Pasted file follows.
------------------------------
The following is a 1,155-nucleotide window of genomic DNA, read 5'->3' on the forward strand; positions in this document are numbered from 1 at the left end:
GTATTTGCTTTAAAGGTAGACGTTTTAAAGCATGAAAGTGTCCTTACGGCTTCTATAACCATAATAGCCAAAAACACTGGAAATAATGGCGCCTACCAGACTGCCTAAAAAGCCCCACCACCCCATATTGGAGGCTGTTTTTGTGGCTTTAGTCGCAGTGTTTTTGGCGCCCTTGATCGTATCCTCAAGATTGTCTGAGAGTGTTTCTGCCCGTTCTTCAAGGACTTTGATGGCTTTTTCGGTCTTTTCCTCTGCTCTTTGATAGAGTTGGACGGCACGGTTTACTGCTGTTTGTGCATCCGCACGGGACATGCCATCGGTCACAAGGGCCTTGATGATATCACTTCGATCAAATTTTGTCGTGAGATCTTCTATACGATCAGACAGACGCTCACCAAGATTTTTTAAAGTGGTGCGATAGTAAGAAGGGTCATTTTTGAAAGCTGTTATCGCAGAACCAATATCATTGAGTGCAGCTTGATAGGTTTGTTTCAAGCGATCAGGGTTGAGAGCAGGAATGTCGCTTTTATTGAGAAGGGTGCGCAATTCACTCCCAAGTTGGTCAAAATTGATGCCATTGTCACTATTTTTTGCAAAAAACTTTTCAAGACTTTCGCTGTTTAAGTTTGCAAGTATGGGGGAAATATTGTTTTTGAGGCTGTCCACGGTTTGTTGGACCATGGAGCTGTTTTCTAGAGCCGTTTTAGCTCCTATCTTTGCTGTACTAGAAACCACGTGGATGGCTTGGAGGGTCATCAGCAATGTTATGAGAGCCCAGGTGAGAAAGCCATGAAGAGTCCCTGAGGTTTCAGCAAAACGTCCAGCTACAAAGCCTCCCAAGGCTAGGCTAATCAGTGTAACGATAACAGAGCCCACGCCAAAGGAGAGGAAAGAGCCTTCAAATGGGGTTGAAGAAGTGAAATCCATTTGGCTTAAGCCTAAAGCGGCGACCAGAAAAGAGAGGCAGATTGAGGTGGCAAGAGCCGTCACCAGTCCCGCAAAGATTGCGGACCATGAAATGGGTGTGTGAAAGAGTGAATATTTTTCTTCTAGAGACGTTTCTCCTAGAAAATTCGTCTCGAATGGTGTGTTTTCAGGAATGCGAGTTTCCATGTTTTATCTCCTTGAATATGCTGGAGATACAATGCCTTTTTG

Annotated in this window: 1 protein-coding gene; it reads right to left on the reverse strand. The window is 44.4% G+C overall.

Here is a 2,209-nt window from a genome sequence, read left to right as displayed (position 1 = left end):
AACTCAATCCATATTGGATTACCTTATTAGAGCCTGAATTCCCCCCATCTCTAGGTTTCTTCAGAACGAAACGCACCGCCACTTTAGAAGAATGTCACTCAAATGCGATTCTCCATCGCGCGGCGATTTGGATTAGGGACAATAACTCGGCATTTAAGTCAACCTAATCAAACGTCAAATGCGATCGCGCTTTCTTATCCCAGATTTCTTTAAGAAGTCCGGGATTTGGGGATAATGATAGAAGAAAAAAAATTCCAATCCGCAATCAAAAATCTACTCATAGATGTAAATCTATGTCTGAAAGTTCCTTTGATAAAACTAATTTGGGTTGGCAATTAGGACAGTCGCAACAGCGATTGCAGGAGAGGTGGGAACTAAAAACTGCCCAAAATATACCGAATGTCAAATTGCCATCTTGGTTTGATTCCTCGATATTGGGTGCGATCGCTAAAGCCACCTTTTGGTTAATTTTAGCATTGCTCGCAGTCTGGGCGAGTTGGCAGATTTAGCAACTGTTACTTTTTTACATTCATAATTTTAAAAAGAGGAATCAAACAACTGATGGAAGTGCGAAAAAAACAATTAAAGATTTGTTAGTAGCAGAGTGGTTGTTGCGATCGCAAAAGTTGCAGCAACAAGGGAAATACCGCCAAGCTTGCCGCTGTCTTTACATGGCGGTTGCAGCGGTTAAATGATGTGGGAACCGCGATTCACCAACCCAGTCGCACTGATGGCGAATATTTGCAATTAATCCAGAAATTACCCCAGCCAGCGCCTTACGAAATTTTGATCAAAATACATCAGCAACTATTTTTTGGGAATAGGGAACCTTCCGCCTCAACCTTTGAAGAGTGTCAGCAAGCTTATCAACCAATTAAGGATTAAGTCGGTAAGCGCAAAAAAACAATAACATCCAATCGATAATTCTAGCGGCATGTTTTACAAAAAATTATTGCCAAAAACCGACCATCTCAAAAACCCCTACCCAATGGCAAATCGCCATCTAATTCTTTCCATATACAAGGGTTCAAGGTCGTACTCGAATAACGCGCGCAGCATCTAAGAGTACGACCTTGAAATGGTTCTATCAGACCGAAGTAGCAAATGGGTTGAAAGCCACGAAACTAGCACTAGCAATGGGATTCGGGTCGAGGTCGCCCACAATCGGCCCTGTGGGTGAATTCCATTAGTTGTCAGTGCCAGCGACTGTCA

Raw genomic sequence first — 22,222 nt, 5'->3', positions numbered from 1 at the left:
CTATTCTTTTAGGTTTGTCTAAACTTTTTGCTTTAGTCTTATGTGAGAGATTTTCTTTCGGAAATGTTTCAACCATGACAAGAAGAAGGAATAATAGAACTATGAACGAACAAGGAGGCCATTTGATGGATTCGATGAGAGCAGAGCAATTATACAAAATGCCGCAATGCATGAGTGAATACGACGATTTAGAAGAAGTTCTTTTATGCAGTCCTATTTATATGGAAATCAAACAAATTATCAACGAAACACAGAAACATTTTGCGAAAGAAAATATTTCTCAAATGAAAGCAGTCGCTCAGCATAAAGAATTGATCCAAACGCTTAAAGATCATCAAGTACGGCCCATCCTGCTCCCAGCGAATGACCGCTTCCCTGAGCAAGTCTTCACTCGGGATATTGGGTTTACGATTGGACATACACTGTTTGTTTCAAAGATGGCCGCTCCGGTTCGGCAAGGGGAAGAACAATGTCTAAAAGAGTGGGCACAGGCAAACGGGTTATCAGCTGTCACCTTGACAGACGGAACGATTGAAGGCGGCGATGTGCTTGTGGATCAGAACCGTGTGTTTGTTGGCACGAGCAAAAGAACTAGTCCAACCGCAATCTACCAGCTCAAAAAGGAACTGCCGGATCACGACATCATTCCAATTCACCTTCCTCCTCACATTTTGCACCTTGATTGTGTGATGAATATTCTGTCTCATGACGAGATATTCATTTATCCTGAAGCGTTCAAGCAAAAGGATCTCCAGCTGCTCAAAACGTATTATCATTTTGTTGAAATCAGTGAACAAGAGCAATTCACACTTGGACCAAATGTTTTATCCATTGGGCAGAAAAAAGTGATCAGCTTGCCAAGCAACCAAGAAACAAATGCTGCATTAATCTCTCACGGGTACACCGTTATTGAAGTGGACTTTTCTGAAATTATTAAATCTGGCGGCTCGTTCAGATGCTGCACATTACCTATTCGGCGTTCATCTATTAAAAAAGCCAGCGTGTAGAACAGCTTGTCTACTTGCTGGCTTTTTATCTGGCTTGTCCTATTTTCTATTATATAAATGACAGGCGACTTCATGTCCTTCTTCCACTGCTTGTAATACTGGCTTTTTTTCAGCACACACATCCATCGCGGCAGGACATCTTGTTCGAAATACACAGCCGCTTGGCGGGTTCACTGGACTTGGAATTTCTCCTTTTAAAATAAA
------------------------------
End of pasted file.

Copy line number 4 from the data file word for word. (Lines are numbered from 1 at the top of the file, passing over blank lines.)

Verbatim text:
Here is a 2,209-nt window from a genome sequence, read left to right as displayed (position 1 = left end):